NOT FOR PUBLICATION IN WEST'S HAWAII REPORTS AND PACIFIC REPORTER
APPEAL FROM THE CIRCUIT COURT OF THE THIRD CIRCUIT (CR. NO. 11-1-172K)
William H. Jameson, Jr., Deputy Public Defender, for Defendant-Appellant.
Linda L. Walton, Deputy Prosecuting Attorney, County of Hawai'i, for Plaintiff-Appellee
Foley, Presiding Judge, Fujise and Ginoza, JJ.
SUMMARY DISPOSITION ORDER
Defendant-Appellant Philip Howard Zimmerman (Zimmerman) pleaded guilty to one count of Murder in the Second Degree in violation of Hawaii Revised Statutes (HRS) § 707-701.5(1) (1993), one count of Kidnapping in violation of HRS § 707-720(1) (d) and (e) (Supp. 2012), and one count of Criminal Property Damage in the Second Degree in violation of HRS § 708-821(1)(b) (Supp. 2012) . On December 11, 2012, the Circuit Court of the Third Circuit (Circuit Court) sentenced Zimmerman to make restitution, pay court fees, and serve the following terms of incarceration: Life with the possibility of parole for Murder in the Second Degree, twenty years for Kidnapping, and five years for Criminal Property Damage, with the sentence for Kidnapping to be served consecutively to the Murder and Criminal Property Damage sentences.
On appeal, Zimmerman argues a single main point: that the Circuit Court "abused its discretion in sentencing [him] to consecutive terms of imprisonment when it relied on the uncharged crimes contained in [his] e-mails to [the victim]." After a careful review of the record, the issues raised and arguments made by the parties as well as the applicable legal authorities, we resolve Zimmerman's point on appeal as follows and affirm.
The sentence imposed by the trial court is reviewed for plain and manifest abuse of its broad discretion. State v. Pecpec, 127 Hawai'i 20, 32, 276 P.3d 589, 601 (2012). HRS § 706-606 (1993) lists factors that "[t]he court, in determining the particular sentence to be imposed, shall consider[.]" The Hawai'i Supreme Court has held that "the legislative sentencing philosophy permeating HRS ch. 706 in general and HRS § 706-606 in particular dictates that consecutive prison sentences, pursuant to HRS § 706-668.5 [(1993 and Supp. 2012)],  may properly be imposed only to achieve retributive, incapacitative, and deterrent objectives." State v. Gaylord, 78 Hawai'i 127, 154, 890 P.2d 1167, 1194 (1995). It is also well-settled that "a sentencing court may consider any and all accurate information that reasonably might bear on the proper sentence for the particular defendant, given the crime committed." Keawe v. State, 79 Hawai'i 281, 286, 901 P.2d 481, 486 (1995). Furthermore, "the scope of a sentencing judge's inquiry into a defendant's background is very broad and limitations on the kind and/or source of information the court may consider are not lightly imposed." Id. (citation and emphasis omitted). We conclude that Zimmerman has failed to demonstrate that the Circuit Court abused its discretion in imposing consecutive sentences.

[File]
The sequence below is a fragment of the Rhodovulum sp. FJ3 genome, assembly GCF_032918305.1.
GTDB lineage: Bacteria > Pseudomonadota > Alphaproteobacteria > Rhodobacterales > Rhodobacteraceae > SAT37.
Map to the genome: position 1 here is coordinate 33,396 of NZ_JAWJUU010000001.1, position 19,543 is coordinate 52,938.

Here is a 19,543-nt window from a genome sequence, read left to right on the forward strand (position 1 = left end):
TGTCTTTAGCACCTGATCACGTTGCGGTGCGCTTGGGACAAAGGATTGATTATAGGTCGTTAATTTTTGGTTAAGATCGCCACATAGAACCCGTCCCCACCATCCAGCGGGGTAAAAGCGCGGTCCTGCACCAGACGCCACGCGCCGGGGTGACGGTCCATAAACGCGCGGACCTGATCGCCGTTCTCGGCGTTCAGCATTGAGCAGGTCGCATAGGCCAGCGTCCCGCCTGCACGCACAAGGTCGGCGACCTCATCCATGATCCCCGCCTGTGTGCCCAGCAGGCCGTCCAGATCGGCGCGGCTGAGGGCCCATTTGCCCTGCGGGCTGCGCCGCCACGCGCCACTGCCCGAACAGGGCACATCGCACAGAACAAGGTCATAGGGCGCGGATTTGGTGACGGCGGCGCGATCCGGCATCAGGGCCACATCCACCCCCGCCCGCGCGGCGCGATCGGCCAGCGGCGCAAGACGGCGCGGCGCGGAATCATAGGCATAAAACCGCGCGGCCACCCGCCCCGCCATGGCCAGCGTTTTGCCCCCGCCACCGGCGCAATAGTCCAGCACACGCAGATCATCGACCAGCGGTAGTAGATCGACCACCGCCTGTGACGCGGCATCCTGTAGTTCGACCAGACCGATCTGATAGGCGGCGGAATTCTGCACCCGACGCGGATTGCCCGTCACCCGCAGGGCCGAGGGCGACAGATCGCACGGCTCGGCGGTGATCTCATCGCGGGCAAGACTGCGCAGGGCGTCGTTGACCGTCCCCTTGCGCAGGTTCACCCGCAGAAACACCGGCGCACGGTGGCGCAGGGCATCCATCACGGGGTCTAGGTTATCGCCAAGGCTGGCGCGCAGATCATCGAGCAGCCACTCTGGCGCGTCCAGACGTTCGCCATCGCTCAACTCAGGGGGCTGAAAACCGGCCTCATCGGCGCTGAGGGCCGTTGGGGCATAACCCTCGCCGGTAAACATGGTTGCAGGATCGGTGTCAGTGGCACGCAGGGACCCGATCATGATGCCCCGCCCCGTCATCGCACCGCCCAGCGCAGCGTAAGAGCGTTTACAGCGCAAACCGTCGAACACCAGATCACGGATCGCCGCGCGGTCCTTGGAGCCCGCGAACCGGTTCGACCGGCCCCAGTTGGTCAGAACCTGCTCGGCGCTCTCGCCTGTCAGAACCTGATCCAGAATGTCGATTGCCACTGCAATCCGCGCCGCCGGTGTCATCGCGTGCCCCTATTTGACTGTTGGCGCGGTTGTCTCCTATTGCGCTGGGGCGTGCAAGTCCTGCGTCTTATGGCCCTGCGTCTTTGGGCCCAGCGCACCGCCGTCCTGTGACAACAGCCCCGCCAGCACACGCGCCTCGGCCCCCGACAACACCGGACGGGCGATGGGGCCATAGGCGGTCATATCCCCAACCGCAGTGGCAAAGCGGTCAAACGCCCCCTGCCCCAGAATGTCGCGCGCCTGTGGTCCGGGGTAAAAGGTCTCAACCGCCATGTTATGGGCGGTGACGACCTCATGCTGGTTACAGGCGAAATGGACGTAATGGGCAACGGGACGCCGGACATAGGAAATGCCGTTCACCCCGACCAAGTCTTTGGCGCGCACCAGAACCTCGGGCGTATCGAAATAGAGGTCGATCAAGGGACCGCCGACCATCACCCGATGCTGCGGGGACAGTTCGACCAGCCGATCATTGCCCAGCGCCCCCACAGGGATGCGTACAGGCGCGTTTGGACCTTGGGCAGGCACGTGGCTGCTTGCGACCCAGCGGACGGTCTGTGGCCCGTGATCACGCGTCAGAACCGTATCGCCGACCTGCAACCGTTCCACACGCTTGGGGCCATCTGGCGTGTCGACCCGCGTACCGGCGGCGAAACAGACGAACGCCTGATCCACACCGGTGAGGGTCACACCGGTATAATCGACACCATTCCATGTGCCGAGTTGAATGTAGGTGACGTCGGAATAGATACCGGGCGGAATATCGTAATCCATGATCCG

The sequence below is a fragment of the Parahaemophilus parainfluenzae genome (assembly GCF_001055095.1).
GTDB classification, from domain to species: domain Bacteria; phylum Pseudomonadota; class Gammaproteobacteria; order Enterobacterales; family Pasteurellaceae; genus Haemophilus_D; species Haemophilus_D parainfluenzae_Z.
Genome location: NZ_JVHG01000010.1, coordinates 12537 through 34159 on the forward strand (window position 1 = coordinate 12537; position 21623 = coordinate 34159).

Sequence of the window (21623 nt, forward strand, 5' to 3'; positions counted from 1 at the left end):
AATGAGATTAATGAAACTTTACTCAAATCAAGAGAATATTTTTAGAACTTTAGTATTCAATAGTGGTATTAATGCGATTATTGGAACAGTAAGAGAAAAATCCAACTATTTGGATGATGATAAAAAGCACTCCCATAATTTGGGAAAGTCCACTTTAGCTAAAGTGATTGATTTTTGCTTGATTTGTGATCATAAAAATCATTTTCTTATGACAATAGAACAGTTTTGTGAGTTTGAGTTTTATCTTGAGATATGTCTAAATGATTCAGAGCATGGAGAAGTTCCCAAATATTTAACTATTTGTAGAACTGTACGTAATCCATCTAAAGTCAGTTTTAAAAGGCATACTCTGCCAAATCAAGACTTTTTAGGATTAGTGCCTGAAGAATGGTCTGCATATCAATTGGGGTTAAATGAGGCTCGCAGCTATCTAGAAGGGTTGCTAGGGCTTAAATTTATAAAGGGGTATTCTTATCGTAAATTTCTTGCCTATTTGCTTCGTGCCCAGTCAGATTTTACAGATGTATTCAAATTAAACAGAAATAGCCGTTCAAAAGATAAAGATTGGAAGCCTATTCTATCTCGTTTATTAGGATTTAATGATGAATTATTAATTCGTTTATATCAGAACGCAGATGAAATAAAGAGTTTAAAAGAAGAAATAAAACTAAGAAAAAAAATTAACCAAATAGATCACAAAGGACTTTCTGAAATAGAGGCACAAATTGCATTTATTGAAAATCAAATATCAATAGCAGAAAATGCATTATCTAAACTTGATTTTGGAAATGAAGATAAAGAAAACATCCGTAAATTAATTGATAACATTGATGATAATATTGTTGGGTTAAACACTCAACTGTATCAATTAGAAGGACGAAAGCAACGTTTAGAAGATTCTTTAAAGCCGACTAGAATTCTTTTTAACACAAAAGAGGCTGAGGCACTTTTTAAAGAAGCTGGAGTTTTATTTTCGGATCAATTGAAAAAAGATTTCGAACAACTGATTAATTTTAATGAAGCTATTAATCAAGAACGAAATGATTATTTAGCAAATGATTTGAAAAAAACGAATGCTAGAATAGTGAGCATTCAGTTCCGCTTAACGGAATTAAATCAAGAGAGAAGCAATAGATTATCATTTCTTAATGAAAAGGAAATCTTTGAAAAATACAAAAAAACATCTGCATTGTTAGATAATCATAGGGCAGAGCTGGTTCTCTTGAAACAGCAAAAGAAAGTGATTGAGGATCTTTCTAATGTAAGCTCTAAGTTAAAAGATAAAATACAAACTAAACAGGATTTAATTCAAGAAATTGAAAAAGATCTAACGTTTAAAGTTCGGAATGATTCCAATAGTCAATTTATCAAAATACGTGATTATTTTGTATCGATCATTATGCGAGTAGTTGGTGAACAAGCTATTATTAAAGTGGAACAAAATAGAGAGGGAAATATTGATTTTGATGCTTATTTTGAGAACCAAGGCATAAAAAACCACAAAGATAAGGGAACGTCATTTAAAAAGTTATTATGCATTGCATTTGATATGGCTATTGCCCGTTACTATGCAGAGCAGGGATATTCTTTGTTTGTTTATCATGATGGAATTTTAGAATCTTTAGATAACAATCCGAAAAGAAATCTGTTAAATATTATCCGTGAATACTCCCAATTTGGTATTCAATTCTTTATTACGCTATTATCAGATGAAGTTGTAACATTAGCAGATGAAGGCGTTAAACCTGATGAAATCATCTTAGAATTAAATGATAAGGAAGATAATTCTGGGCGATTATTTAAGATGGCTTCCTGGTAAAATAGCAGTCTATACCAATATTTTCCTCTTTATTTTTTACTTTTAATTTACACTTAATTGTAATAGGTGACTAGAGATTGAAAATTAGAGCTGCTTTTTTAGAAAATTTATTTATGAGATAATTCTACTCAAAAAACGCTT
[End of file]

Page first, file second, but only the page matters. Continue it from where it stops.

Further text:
Zimmerman specifically objects to the consideration of a November 17, 2010 email to the victim and others. In that email, which he sent to nineteen other email addresses, he demeans and threatens to kill the victim ("I will rip your throat out") and also attached explicit photographs of the victim to humiliate her. It is undisputed that the Circuit Court considered the email in making its sentencing decision. At the same time, taking the Circuit Court's remarks in context, it is clear that the email was considered in determining "[t]he nature and circumstances of the offense and the history and characteristics of the defendant" under HRS § 706-606(1) and the need "[t]o protect the public from further crimes of the defendant" under HRS § 706-606(2)(c). The Circuit Court noted that the email reflected on the relationship between Zimmerman and the victim, that the situation between them seemed to be escalating, and that the threats and other content of the email showed Zimmerman's lack of respect for the law. These topics were relevant to the factors the Circuit Court was required to consider under HRS § 707-606 and therefore were properly considered during sentencing.
We also note that the Circuit Court identified a number of other factors justifying the consecutive sentences, including that Zimmerman's conduct was "especially heinous, cold-hearted, especially when [Zimmerman] continued to beat the victim to death while the victim was pleading for help and that others outside were knocking on the door[;]" and that Zimmerman tried to blame others and his medication for his conduct.
Zimmerman argues that the acts reflected in the email constituted an "uncharged crime" and analogizes to State v. Nunes, 72 Haw. 521, 525, 824 P.2d 837, 840 (1992). Zimmerman's contention is that because he "was never charged with those crimes, the trial court abused its discretion when it relied on those crimes in fashioning its sentence."
Zimmerman's argument is without merit. Zimmerman does not dispute that he wrote and sent the email to the victim and others, distinguishing this case from those where the uncharged misconduct was in question. See State v. Vellina, 106 Hawai'i 441, 449-50, 106 P.3d 364, 372-73 (2005) (imposition of consecutive terms of imprisonment based on an unsubstantiated allegation that the defendant sold the stolen firearm to a drug dealer for drugs was error); State v. Koch, 107 Hawai'i 215, 225, 112 P.3d 69, 79 (2005) (mandatory minimum sentence based on the circuit court's assumption that defendant had engaged in unlawful conduct of which he had been expressly acquitted was error).
More importantly, the Circuit Court's comments make clear that it was not the criminality of Zimmerman's conduct that it focused on, but how his conduct illuminated the abusive nature of the relationship between ...